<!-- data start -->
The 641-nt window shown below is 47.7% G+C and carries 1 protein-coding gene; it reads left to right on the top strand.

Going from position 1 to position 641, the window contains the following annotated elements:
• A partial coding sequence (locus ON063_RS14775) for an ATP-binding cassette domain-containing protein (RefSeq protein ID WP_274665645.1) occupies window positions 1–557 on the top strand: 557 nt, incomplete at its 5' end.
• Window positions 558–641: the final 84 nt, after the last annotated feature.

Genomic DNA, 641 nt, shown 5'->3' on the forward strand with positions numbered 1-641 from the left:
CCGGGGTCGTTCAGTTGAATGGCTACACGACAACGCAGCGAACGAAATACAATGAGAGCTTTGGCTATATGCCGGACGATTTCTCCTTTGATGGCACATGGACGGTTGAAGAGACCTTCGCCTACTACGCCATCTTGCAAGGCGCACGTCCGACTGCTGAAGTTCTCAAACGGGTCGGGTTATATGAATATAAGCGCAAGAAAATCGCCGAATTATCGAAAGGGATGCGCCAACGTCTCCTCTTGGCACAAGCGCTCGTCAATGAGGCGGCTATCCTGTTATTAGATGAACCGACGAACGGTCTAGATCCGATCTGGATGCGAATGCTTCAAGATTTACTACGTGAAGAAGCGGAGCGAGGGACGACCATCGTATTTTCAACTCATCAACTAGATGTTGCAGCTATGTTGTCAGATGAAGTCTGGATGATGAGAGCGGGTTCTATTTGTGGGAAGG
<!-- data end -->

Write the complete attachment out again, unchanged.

The 641-nt window shown below is 47.7% G+C and carries 1 protein-coding gene; it reads left to right on the top strand.

Going from position 1 to position 641, the window contains the following annotated elements:
• A partial coding sequence (locus ON063_RS14775) for an ATP-binding cassette domain-containing protein (RefSeq protein ID WP_274665645.1) occupies window positions 1–557 on the top strand: 557 nt, incomplete at its 5' end.
• Window positions 558–641: the final 84 nt, after the last annotated feature.

Genomic DNA, 641 nt, shown 5'->3' on the forward strand with positions numbered 1-641 from the left:
CCGGGGTCGTTCAGTTGAATGGCTACACGACAACGCAGCGAACGAAATACAATGAGAGCTTTGGCTATATGCCGGACGATTTCTCCTTTGATGGCACATGGACGGTTGAAGAGACCTTCGCCTACTACGCCATCTTGCAAGGCGCACGTCCGACTGCTGAAGTTCTCAAACGGGTCGGGTTATATGAATATAAGCGCAAGAAAATCGCCGAATTATCGAAAGGGATGCGCCAACGTCTCCTCTTGGCACAAGCGCTCGTCAATGAGGCGGCTATCCTGTTATTAGATGAACCGACGAACGGTCTAGATCCGATCTGGATGCGAATGCTTCAAGATTTACTACGTGAAGAAGCGGAGCGAGGGACGACCATCGTATTTTCAACTCATCAACTAGATGTTGCAGCTATGTTGTCAGATGAAGTCTGGATGATGAGAGCGGGTTCTATTTGTGGGAAGG